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Dick Lange reading to Scott & Trina Lange, approx. 1966

Dick Lange reading to Scott & Trina Lange, approx. 1966

I’m the kind of reader who often just grabs books from the shelves at the library—mostly based on the covers, of course—instead of reading reviews or searching for books I might like. Maybe it’s actually the English major in me who had to read whatever the professors required, but it’s not the best technique. Do I really want to read another Moby Dick or a Tom Jones for fun?

More often the books that most disappoint have much fewer redeeming qualities than those classics. What I really hate is a book where I can’t bring myself to care about a single character and/or where the ending provides not even the slightest glimmer of hope. Although I’m not looking for unflawed characters or the sappiest of happy endings, I don’t need hopelessness either. If I want to find tales of doom and gloom, I can just look around the larger world or even my own personal realm and not waste my time reading.

The local library here in Englewood has started a program that just might save me from myself—or at least from my random reading habits. Good Books, Your Books provides readers with a personal advisor (from the library staff) who recommends books based upon a reader’s answers to survey questions and personal follow-up questions.

So far my advisor, Children’s Librarian Hillary Cole Davis, has been spot on with her recommendations for me. She’s found the right mix of serious and not-so-serious reads for me. I can handle a little murder, mayhem, abuse, and/or estrangement, as long as growth follows. On the other hand, I also like to intersperse the deeper reads with something a little formulaic and humorous—as long as I still need to bring my intellect along for the reading ride.

Stretching from the modern-day disparate locales of Wyoming and the English countryside to turn-of-the 20th century rural New York State to the divided England of the Wars of the Roses, the settings of my reads have been just as diverse as before but the stories are more suited to my tastes.

Our public libraries are fighting to stay relevant in an age filled with access to overwhelming amounts of information—and they succeed best when they help us to filter out the excess noise and find not only what we were looking for in the first place, but also a few surprising discoveries along the way.

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(c) 2013 Trina Lambert

(c) 2013 Trina Lambert

Where did this month go? Well, once we heard my brother Scott and his wife Lori were coming to visit with their four grandchildren—all boys, aged six and under!—we had to get in gear to have a house that would be safe enough for the youngest two who were not quite two and half years and 15 months. The first challenge was dealing with our non-stop messes of dog hair, dirt, and mud, especially in this in-between weather season.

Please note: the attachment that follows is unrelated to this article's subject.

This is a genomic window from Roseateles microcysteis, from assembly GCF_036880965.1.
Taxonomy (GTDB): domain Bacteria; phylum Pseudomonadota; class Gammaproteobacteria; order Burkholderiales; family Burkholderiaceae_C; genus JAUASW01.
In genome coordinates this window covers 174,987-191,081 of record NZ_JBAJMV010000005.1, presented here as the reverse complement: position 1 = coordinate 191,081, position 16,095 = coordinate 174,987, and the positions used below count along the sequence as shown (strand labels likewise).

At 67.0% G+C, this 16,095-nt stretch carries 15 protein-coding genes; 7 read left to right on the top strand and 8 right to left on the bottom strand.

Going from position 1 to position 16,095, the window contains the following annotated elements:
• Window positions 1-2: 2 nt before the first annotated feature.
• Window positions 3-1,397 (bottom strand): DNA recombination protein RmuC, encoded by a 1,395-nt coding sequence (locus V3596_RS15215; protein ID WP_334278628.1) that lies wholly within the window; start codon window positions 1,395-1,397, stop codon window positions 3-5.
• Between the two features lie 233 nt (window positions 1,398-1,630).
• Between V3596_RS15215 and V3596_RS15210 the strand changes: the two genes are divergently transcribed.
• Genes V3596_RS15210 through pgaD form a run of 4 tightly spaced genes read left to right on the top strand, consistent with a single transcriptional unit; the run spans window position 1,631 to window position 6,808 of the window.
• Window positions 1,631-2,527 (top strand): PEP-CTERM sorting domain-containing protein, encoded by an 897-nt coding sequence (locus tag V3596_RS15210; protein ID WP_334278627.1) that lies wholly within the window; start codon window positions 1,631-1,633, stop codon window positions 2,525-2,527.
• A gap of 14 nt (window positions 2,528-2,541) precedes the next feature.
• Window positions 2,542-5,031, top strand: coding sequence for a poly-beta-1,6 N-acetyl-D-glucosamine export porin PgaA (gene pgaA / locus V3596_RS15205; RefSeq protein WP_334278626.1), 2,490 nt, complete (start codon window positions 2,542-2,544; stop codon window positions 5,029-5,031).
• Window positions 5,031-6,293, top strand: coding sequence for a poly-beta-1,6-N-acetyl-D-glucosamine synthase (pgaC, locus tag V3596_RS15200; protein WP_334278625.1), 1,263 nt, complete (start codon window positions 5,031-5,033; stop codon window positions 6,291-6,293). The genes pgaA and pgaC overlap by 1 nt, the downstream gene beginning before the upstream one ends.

But beyond that we had to think more about real hazards. It’s one thing to have to re-develop those eyes in the back of the head for watching a puppy—it’s entirely another thing when the stakes are so high because you are dealing with little people who also put everything in their mouths. At least we already had gates thanks to the dogs and their muddy paws.

Seriously, although we had twins, at least we weren’t outnumbered by our children when we were together. Dealing with four boys is nonstop chaos. We had all these ideas for getting out of the house, but had forgotten how much work it is just to get out of the house! Thank goodness I had saved the blocks and the Brio train set—although it would have been a good idea to have cleaned the pieces before I had all the “free” help beside me launching the pieces into the bathtub and the surrounding areas. And then there was Jackson to help by playing with the older boys with Nerf guns and the game systems and Christiana to do some artwork with them.

Thankfully only the youngest got sick—pink eye and a double ear infection. When the medications kicked in, he forgot his troubles and got happy once more. With vigorous hand washing and sterilizing, we all stayed healthy and thus happier too.

So glad our winter weather stayed away until after they left. Not only did they have safe travels, but we also had the great outdoors, as in visiting Red Rocks Amphitheatre, or the minor outdoors, as in the local playground, for running off a lot of energy. There is no way our modest 1940s house was up to containing five adults, four kids, and two dogs all day and all night.

Furgus loved the kids way more than they loved him—you can only take so many wet willies, you know? However, he didn’t care what they did to him—he just loved the attention. On the other hand, due to Sam’s unknown shady past, he stayed in his crate or played outdoors with Furgus, coming out to socialize freely only after everyone born in this millennium had fallen asleep.